One use case with FiT is that you can quickly unlock the Z9 with a pre-defined grip, though that's obviously not as safe as the good old passcode (or fingerprint recognition on the upcoming "Premier Edition"). With your usual single-hand grip, you can switch between apps by flicking your thumb up or down the metallic frame. You can also quickly toggle the camera by just holding the phone horizontally with four fingertips, but you'll have to avoid holding the phone the same way while doing other things. Another good one is you can adjust the screen brightness by sliding your fingertips along both sides of the phone. The last one is our favorite: squeeze the phone twice to toggle single-hand mode, and the smaller screen will automatically shift to your thumb's side; but you can also set this squeeze action to taking screenshots. Nubia says third party apps are welcome to make use of the Z9's FiT technology, so the possibilities are endless.
The rest of the device is rather attractive as well. For photography, the Z9 is one of the first phones to use Sony's new IMX234 CMOS sensor (LG G4 also has it) to power its 16-megapixel, f/2.0 main camera with optical image stabilization plus 4K video recording; and there's also a generous 8-megapixel, f/2.4 wide-angle selfie camera that uses Sony's efficient 1.4μm sensor (the main camera's 1/2.6-inch IMX234 has smaller 1.12µm pixels).
Both imagers can be triggered with the dedicated camera button on the frame, and the new NeoVision 5.1 camera UI seems to be just as intuitive as its predecessor, offering advanced features like touch metering that can be independent of touch focus, as well as independent touch white balance setting, full manual mode (which still reminds us of Lumia Camera), star trail mode, light painting mode, time lapse mode and, of course, the usual set of beautification tools.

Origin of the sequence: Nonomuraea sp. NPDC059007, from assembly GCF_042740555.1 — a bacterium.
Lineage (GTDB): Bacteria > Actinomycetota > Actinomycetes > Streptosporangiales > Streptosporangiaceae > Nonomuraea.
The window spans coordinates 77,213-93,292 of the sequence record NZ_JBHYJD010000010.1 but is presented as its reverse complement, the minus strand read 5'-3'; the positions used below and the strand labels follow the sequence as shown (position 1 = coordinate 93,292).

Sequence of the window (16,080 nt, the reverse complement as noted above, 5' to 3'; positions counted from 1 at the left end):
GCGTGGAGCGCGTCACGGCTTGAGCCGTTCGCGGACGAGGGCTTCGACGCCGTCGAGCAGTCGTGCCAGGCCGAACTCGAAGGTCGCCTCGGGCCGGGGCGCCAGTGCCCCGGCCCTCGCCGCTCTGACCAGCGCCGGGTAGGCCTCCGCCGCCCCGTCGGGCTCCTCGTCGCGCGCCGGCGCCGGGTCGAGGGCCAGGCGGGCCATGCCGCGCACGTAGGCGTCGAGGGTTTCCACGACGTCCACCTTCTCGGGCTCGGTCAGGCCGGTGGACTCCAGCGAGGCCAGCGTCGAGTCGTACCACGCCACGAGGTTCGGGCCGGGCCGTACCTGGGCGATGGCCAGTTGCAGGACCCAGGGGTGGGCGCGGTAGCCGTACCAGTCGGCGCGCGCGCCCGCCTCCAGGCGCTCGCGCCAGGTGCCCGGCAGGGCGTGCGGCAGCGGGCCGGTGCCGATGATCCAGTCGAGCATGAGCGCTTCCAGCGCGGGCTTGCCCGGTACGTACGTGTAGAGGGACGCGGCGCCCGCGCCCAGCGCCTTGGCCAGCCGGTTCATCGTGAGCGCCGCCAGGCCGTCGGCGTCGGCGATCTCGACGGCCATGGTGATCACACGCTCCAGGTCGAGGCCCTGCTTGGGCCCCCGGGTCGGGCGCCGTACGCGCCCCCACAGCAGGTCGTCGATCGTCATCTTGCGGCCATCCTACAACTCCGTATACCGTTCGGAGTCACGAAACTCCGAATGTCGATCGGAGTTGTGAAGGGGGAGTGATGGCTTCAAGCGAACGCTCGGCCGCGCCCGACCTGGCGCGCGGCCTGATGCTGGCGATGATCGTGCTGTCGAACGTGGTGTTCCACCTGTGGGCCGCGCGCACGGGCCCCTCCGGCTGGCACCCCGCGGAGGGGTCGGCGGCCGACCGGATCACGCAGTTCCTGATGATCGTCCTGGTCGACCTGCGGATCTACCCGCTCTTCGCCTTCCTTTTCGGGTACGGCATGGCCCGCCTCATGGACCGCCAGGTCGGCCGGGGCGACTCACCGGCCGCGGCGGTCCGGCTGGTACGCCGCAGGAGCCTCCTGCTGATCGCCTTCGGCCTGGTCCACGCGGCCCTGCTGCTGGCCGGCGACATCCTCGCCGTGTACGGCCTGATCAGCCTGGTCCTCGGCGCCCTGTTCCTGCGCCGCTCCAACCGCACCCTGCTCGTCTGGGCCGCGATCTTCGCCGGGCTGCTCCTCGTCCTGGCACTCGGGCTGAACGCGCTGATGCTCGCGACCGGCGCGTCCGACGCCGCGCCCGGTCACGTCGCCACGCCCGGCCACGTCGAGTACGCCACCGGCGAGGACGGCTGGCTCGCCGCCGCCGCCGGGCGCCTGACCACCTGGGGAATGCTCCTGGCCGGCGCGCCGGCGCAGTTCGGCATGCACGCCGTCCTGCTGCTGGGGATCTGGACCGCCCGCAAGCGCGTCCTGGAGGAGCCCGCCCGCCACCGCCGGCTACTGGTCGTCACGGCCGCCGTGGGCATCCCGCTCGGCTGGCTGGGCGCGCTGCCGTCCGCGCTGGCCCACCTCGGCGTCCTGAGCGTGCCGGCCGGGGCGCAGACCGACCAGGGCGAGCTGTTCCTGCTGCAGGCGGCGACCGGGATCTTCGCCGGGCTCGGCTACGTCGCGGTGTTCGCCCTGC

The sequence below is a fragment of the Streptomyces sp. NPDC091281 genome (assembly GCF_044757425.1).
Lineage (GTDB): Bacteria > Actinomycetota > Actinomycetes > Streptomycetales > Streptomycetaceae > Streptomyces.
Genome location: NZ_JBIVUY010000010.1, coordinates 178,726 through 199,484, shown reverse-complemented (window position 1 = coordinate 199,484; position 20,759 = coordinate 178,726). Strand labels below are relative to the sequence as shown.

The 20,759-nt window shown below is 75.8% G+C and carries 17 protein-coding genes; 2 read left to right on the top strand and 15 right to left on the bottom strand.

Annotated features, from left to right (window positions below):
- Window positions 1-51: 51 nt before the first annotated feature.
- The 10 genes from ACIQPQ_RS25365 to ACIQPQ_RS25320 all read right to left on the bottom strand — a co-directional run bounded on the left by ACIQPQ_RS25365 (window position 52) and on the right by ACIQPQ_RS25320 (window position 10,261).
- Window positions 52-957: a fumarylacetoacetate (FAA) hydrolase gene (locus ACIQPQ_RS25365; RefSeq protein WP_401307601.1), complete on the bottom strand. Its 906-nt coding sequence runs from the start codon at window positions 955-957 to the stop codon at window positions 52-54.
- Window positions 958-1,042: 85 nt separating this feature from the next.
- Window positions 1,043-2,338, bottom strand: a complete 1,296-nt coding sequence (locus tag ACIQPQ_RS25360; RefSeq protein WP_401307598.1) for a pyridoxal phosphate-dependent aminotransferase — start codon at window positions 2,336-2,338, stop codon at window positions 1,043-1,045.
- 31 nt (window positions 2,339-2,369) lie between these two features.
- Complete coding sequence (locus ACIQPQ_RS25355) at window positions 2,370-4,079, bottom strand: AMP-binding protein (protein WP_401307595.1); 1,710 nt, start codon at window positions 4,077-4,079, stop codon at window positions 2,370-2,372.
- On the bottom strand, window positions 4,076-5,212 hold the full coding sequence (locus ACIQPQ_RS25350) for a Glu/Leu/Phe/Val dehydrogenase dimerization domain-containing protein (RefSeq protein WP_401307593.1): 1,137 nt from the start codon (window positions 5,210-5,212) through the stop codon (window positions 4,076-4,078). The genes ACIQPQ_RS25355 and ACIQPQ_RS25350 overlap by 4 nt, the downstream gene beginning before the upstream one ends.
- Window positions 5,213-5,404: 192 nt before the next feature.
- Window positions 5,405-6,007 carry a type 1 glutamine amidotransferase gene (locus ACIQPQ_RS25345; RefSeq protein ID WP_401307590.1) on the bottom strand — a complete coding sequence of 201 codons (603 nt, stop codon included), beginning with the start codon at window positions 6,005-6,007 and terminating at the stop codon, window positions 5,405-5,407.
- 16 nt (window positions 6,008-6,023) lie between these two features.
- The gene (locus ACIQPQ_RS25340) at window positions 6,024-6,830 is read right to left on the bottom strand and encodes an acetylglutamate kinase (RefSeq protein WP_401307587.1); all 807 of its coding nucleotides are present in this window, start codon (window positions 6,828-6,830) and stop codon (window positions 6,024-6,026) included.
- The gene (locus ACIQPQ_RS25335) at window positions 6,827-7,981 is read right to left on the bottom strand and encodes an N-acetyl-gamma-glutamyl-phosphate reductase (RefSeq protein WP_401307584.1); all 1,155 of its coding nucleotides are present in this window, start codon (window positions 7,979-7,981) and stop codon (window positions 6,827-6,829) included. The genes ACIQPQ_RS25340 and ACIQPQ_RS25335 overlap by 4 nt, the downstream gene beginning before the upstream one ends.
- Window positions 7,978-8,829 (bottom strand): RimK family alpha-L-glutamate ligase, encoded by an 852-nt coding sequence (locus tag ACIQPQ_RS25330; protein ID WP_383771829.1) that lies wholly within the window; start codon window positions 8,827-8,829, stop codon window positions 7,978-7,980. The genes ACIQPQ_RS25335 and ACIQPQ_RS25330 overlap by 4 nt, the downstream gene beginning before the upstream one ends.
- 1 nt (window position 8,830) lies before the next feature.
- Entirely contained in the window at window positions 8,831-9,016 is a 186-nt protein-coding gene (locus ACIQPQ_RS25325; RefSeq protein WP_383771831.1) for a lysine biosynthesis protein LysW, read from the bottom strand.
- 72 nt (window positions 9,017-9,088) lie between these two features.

Other goodies inside the 8.9mm-thick Android L device include an IR blaster, a 2,900 mAh battery, AKM's AK4961 audio chip, three capacitive Android keys (from left to right: Menu, Home and Back), NFC and radios for a whole bunch of networks: FDD-LTE Bands 1, 3 and 7 (sorry, no love for the US, but Canada's Bell and Rogers do support Band 7), WCDMA 850/900/1900/2100 (works on AT&T, Bell and Rogers), CDMA2000/EV-DO Rev. A on 800 and China's TD-LTE plus TD-SCDMA.
As ZTE's premium brand, Nubia charges much more than most of its local rivals for its phones. The off-contract "Classic Edition" Z9 is asking for 3,499 yuan or about $560, whereas the "Elite Edition" Z9 will cost 3,999 yuan or about $645. There will even be a 4,499 yuan or $725 "Premier Edition" if you want that fingerprint reader on the power button (so yes, it's on the mid-frame). There's no date for the top model just yet, but folks in China can already pre-register for the other two ahead of their May 21st launch.